February 2021 Newsletter


Engineering serendipity: When does knowledge sharing lead to knowledge production?

View a quick explainer on some new research by LISH and Institute for Quantitative Social Science at Harvard researchers Jacqueline N. Lane, Ina Ganguli, Patrick Gaule, Eva Guinan and Karim R. Lakani. Click here to read the full paper


A Love Connection: Startup Advisor Series

The role of advisors has evolved and customer, market, finance and operational experience is more important than ever. The most valuable advisors have the right domain experience, and can see the mission, vision and goals at each stage.

As a startup founder, how do you know if you have found the advisor for you? And as someone seeking to advise a startup, how do you know which startup may be the best fit? 

We plan on answering those questions and more with our three-part webinar series featuring founder and former CEO of Black Duck Software, Doug Levin. Black Duck was acquired by Synopsys in 2017. Levin will provide key insights on how startups and those seeking to advise startups should approach selection, connection and the on-going relationship.

Register Now!

Are you a practitioner with an interest in AI? Register to attend our next session in our AI in the Enterprise Series! 

Register for our upcoming session with Allie Miller from Amazon Web Services from 11:00AM - 12:00PM ET on March 24, 2021. 

Register Now!

Missed an AI in the Enterprise Session? No problem, catch up now! 

Self Publish
Looking for a way to distribute your white paper, working paper or report? Submit your resource (e.g. white paper, report, working paper, presentation or video) to the Innovation Science Guide where it will be published after a short review. Submit here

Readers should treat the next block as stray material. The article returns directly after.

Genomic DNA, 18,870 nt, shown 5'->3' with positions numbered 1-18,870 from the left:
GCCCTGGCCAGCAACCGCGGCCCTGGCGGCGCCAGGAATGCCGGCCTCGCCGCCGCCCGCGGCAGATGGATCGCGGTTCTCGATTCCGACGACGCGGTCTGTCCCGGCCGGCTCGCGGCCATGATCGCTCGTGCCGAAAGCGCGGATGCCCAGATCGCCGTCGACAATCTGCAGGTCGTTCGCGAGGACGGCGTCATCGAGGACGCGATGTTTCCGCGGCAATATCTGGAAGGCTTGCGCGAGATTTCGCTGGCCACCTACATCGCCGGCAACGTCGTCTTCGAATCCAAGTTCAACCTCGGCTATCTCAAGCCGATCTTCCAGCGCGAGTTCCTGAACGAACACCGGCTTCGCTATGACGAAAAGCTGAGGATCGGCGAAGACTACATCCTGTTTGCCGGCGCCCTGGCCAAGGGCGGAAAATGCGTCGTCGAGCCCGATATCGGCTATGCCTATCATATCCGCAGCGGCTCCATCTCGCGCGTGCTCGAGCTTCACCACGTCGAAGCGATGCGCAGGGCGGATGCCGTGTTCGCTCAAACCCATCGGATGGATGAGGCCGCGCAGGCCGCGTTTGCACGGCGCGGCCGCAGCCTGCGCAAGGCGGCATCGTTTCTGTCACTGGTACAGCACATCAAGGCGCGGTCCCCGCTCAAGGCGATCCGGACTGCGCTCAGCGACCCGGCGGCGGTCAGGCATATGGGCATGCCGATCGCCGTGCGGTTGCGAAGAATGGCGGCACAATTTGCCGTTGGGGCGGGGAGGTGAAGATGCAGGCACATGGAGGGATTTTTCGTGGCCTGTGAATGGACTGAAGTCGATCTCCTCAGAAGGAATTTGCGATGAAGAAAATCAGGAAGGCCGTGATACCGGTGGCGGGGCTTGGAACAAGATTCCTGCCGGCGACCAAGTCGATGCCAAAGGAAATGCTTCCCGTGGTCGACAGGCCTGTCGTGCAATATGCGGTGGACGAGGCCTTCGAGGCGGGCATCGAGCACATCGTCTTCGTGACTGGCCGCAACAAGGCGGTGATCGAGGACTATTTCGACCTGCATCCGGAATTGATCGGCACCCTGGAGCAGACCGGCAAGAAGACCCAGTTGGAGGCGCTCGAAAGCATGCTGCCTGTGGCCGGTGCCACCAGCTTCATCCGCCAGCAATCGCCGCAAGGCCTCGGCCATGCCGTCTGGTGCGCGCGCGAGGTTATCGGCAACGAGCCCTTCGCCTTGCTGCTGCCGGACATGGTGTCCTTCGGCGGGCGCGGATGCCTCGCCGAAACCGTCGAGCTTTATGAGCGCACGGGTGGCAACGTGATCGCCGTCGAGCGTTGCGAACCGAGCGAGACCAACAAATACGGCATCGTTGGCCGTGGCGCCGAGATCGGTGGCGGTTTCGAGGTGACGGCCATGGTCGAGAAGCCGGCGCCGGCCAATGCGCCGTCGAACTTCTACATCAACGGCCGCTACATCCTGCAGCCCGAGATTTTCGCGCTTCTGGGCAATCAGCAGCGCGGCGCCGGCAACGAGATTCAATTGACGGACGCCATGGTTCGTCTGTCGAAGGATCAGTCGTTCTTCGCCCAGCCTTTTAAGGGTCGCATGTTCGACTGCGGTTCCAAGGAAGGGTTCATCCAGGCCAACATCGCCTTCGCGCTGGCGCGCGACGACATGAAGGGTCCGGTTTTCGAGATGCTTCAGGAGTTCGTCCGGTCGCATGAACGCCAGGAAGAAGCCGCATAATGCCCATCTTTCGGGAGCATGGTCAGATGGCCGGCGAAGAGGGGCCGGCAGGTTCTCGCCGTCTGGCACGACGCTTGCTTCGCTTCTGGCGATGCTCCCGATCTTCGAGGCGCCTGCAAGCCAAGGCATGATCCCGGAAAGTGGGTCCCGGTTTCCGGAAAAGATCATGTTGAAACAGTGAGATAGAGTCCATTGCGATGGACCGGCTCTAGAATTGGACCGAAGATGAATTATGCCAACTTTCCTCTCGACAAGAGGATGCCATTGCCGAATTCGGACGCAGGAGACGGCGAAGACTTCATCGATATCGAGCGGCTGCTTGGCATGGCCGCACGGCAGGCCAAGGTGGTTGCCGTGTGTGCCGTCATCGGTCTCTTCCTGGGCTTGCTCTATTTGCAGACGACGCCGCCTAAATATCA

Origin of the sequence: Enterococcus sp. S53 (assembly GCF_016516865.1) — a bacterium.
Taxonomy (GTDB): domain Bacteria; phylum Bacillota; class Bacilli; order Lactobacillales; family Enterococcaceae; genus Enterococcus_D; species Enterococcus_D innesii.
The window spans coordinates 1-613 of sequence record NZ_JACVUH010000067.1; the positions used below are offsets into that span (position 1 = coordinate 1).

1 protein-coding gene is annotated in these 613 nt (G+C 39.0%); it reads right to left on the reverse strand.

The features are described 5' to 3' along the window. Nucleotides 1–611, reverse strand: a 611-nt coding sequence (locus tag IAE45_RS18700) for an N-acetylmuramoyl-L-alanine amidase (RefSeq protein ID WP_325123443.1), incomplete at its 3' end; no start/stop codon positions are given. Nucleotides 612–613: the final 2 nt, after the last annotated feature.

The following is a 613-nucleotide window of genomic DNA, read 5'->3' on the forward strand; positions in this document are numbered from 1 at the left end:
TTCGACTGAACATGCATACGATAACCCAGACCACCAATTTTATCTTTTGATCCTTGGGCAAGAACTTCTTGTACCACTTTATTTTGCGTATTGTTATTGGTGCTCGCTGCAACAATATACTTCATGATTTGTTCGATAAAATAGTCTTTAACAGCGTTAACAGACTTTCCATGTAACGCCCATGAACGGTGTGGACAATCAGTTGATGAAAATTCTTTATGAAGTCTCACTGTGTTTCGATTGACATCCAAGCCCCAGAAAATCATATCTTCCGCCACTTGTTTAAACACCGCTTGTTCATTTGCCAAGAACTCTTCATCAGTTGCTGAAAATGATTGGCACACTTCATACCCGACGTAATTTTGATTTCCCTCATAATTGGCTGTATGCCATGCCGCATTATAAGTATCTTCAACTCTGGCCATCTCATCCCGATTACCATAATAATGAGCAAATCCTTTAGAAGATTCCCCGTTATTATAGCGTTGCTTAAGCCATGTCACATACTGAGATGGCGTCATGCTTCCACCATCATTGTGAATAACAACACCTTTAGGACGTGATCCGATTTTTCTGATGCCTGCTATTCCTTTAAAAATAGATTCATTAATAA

NASA Challenges 

Water America's Crops Challenge 

For more than 100 years, the U.S. Bureau of Reclamation has brought water to arid lands to support agriculture and economic development. Today, Reclamation’s 8,000 miles of canals deliver water across the Western U.S., serving over 30 million customers and 10 million acres of farmland that produce 60% of the nation's vegetables and 25% of its fruits and nuts. As water is conveyed by a canal from the source to customers, some water losses (such as from evaporation) are inevitable. However, a much more significant and preventable type of loss is seepage of water from a canal into the ground. Seepage represents the most significant cause of water loss in canals, reducing the efficiency of water deliveries and increasing costs for Reclamation and its customers. Moreover, if not adequately addressed, seepage can result in a canal failure over the long term. The Water America’s Crops Challenge seeks to incentivize new approaches to minimizing seepage in canals that are cost-effective for the farmers and communities that Reclamation serves. The challenge is designed to accelerate development of new solutions and validate performance on criteria that will be critical for field testing and future deployment.

Partner Organization: United States Bureau of Reclamation

Awards: $360,000 in total prizes

Open Date: February 4, 2021

Close Date: June 24, 2021